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Are you willing to ask for help?

One of the biggest lessons I have learned from taking Nick in his wheelchair with us wherever we go is to ask for help from others.  A few weeks ago we went to Portland Oregon to see the new Cirque du Soleil show titled Crystal.  It was amazing by the way.  We had never been to the Moda Center with Nick and weren’t sure about their accommodations for accessibility.  I could have been even more proactive and called ahead, but I didn’t this time.

After going through their security, I approached two people who looked official dressed alike in matching red and black coats, holding radios.  They took one look at our entourage and said, come with us, we can help you.  I didn’t even get the chance to ask for help.  We were introduced to Destiny.  She patiently answered Nick’s every question as she guided us through the building to our seats.  She wasn’t expecting it when we handed her a tip, but we keep $5 bills on hand as a thank-you to those who we feel go above and beyond their job description.  She seemed grateful for the recognition and we were certainly grateful for her kind treatment of our Nick.  You can tell by her picture what a sweet person she is.

We have experienced this kind and thoughtful treatment from others whenever we travel with Nick.  A few years ago I decided to begin asking for help from others even when I don’t have Nick with me.  Situations like asking someone if they could hold a door open when I am struggling carrying something, or asking if they could scoot in their chair in a crowded restaurant so I can pass by.  That way, I am not standing there getting upset that no one is helping me.  I avoid the frustration of unmet expectations.

People generally seem willing to help if they are asked.  Most of us live within our own minds and are not always cognizant of what is happening to others around us.  I have found that if I speak up and ask for assistance, I do receive it most of the time.  Of course, there have been times that the other person just looks at me as if I was crazy to ask, and walks away not helping me.  But those times are few and far between and I don’t let that person change my perspective about others.

Be willing to ask for help.  You will meet amazing people like we have and your life will be enriched.  I would really like to hear your experiences with this idea.

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Announcing that I have finished a book with the working title of “The Fairy Fort.” I am currently pitching it to publishers. Keep checking back to watch the progress of my newest novel.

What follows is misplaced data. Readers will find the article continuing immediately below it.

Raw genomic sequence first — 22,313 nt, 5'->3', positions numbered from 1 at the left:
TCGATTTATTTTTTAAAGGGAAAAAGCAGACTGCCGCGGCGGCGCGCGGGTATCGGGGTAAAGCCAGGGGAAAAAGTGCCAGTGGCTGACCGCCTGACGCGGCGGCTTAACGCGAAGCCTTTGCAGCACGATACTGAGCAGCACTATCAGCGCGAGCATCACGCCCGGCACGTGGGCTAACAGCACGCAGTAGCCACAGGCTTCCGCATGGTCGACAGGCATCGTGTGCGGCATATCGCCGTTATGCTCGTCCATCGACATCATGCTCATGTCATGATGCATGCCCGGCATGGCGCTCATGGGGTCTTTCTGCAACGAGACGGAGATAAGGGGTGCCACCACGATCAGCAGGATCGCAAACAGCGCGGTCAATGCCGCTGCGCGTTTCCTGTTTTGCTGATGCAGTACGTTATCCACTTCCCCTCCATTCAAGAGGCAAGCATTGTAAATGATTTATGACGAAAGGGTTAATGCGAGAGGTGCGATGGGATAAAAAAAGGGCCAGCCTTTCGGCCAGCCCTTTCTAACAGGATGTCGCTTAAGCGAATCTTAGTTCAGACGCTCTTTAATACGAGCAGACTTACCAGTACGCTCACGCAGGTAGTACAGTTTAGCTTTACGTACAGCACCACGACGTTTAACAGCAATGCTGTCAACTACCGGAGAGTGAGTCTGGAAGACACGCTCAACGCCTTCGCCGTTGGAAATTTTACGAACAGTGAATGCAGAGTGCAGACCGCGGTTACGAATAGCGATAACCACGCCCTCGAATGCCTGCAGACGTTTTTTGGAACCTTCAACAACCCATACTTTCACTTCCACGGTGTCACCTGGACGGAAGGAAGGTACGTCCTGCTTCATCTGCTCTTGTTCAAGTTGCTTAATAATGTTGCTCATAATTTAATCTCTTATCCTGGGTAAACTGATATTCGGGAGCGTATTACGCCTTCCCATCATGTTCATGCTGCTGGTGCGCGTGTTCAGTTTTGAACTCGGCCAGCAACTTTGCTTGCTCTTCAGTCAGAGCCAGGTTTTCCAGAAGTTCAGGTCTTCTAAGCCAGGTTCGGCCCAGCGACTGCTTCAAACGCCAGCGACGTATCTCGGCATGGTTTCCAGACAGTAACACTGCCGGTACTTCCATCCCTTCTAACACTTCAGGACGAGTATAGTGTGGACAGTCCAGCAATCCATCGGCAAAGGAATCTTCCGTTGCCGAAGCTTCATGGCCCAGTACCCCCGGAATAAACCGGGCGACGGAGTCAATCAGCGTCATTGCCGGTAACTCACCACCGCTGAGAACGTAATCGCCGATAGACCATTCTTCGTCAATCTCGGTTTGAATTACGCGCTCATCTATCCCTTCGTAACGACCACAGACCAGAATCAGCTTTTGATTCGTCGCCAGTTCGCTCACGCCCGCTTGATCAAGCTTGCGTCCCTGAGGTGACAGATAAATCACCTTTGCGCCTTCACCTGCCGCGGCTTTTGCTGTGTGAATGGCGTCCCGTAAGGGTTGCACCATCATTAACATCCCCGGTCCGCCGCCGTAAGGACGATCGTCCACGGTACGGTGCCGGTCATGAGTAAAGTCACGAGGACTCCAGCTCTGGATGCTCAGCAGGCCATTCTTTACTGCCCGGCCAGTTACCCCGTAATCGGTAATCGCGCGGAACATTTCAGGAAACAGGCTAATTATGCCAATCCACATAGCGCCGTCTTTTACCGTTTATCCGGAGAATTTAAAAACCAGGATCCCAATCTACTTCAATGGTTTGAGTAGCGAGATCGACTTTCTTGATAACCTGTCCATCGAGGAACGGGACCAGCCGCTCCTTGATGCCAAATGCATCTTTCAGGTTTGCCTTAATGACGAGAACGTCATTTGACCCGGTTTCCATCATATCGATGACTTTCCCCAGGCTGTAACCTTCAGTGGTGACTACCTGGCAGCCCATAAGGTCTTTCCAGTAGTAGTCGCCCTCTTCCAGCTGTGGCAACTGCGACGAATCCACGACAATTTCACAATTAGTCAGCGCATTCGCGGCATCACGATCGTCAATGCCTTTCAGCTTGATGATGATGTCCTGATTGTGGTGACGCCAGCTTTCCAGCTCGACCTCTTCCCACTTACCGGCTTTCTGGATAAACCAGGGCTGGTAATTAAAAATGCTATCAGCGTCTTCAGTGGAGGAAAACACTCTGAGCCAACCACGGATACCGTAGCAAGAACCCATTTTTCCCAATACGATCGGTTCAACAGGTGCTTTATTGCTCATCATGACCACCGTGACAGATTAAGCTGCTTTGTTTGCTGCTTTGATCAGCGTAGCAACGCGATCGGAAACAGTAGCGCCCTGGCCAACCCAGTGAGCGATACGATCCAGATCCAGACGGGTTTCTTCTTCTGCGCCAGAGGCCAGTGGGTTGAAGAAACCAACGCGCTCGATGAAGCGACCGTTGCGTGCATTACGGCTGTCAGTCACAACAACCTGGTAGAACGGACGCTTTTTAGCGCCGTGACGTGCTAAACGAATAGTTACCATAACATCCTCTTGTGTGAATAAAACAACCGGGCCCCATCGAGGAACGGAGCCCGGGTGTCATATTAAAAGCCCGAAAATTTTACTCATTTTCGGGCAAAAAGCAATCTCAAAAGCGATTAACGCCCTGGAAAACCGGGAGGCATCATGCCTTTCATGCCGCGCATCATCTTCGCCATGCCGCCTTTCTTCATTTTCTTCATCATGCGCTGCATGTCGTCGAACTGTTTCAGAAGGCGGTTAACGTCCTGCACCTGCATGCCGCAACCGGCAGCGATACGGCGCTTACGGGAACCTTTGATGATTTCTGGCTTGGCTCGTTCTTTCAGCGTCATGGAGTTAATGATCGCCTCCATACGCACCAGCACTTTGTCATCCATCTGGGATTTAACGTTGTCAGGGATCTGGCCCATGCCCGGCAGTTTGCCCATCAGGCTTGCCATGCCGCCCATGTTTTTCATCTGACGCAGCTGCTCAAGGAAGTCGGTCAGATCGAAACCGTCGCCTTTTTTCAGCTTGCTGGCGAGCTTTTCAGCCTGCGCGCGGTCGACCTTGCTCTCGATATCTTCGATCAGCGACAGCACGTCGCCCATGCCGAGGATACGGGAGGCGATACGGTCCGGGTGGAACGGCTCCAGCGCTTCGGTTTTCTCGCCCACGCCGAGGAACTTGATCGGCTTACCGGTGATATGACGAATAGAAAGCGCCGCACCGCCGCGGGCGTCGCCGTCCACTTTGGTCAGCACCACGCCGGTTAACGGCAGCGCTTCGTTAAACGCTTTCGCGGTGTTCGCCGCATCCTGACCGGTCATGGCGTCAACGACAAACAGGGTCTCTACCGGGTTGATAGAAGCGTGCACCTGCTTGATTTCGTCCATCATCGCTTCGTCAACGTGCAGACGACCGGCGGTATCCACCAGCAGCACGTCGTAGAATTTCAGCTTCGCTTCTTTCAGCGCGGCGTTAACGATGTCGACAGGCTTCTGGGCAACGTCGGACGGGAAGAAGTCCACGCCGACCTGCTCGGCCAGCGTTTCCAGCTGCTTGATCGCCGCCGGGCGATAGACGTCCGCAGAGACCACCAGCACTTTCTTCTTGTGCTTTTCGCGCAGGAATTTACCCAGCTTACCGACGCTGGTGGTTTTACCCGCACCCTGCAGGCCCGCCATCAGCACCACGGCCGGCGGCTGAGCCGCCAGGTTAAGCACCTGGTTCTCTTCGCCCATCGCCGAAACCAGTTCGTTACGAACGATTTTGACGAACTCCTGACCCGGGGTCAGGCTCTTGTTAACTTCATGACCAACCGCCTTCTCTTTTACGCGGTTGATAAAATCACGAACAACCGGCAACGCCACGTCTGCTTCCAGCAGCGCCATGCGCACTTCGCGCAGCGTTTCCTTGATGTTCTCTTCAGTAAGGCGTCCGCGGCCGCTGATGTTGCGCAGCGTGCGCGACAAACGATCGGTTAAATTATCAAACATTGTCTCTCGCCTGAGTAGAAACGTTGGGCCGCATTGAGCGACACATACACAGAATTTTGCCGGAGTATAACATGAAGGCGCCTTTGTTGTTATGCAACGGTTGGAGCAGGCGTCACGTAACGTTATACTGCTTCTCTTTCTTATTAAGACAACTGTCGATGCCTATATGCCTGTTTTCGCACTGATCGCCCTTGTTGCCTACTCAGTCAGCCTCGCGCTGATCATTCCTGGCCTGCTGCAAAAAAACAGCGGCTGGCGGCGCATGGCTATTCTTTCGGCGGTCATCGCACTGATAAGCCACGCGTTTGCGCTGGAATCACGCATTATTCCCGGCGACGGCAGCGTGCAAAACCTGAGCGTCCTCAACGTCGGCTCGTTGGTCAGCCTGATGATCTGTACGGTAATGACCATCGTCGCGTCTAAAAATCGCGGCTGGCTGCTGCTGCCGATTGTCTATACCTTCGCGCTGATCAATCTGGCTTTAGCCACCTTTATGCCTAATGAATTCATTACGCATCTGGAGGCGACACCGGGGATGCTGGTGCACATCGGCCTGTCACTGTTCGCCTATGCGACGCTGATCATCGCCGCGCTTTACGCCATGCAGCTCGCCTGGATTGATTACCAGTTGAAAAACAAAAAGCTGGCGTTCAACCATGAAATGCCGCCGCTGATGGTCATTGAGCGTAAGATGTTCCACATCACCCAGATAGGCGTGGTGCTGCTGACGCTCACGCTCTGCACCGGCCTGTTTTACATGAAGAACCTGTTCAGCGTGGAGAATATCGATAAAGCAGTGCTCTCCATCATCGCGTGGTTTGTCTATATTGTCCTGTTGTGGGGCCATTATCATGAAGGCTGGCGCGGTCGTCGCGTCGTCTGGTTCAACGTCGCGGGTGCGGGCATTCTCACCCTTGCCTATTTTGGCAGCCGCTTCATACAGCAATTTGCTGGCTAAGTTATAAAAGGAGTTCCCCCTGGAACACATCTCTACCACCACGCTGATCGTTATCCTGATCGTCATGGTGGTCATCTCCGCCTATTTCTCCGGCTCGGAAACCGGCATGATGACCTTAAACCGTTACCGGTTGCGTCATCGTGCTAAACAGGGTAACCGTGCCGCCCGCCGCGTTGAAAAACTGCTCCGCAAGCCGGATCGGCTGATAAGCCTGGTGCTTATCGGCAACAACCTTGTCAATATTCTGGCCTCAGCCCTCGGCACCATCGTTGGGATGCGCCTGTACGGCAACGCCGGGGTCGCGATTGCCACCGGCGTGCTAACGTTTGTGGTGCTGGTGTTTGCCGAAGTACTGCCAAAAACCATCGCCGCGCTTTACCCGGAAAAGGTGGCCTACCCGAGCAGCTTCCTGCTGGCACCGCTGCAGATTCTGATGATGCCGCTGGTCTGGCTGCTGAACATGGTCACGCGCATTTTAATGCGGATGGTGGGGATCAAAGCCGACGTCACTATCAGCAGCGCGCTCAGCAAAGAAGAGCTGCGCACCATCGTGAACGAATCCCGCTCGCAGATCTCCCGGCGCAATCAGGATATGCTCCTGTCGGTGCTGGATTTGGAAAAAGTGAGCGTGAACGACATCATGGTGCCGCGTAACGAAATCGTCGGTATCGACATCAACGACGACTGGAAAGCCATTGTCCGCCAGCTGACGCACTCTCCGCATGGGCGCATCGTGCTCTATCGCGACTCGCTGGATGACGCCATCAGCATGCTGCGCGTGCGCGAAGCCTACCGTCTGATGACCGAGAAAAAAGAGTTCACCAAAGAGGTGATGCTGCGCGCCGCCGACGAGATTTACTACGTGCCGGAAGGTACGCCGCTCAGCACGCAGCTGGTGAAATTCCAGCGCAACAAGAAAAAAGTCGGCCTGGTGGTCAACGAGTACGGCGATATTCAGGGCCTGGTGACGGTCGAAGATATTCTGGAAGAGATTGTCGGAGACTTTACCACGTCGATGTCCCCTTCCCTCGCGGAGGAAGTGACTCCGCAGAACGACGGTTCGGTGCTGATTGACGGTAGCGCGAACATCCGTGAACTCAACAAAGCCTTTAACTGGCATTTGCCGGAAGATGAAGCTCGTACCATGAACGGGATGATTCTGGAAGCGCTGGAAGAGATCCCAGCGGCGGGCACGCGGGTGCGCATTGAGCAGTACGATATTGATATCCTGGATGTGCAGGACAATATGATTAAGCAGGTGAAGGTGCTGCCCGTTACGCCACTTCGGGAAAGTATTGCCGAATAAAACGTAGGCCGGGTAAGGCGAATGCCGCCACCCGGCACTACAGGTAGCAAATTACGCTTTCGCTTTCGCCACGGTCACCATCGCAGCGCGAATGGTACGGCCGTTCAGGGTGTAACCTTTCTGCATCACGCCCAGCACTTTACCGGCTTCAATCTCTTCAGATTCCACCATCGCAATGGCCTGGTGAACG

Here is a quick glimpse of the story.

Sarah Doherty is an 18-year-old living in rural Ireland at the tail end of the Great War. Plagued by severe epilepsy, she is protected by her parents and lives a sheltered, secluded, lonely life. The Fae, local Irish fairies, interfere with her life. She falls forward a century in time through the local fairy fort of standing stones. She had a seizure in 1918 and woke up in 2020. The 21st century world includes life-saving prescriptions, physical comforts and the independence and freedom she seeks. The locals are welcoming and Andy Mclaughlin, a handsome young historian, is intriguing. She doesn’t want to return home.

Then a letter arrives from Boston divulging the story of Sarah and Andy’s lives that are deeply entwined in the previous century. They are not yet in love but as they seek to verify the letter through online resources, they feel a growing obligation to their unborn family and to each other. What would happen to their posterity living in Boston if they don’t return to 1918? Even if they do make it back, her parents can never know what happened to her or that would change everything.

This Young Adult time-travel romance explores the question: Do we have the freedom to make choices or is free will an elaborate illusion?

This is my third book. I love reading time travel romances. I am an advocate for epilepsy awareness because my 43-year-old son has intractable epilepsy. As a genealogist specializing in Irish research, I live part of the year in the village where the story is based. I wrote the book to help young adults understand that difficult situations can change your life. Sometimes miraculously.